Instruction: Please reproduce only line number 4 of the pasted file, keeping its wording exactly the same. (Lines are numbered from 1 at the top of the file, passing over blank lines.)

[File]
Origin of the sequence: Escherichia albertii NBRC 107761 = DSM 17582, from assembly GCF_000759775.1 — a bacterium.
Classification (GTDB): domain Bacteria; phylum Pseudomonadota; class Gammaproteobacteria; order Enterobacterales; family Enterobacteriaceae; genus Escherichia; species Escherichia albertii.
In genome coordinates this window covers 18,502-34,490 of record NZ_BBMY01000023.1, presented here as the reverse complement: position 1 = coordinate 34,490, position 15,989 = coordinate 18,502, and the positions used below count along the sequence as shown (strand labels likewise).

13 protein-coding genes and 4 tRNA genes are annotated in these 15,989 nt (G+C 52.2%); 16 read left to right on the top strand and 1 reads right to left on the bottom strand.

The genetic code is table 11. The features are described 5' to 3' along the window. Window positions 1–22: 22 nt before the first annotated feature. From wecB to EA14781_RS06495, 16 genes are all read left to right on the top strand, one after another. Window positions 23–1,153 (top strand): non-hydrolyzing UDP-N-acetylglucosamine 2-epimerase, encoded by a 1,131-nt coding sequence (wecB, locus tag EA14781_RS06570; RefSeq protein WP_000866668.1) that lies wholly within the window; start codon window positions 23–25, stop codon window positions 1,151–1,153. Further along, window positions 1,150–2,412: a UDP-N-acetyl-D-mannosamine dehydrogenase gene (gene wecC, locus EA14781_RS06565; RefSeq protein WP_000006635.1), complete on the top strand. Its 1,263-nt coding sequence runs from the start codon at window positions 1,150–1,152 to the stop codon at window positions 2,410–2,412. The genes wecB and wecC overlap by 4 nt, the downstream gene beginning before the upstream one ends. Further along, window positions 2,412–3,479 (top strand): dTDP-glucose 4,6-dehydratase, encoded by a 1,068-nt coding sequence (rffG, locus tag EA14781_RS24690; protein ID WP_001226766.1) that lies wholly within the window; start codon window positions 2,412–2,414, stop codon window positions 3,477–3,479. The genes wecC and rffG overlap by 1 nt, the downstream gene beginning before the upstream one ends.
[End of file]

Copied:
13 protein-coding genes and 4 tRNA genes are annotated in these 15,989 nt (G+C 52.2%); 16 read left to right on the top strand and 1 reads right to left on the bottom strand.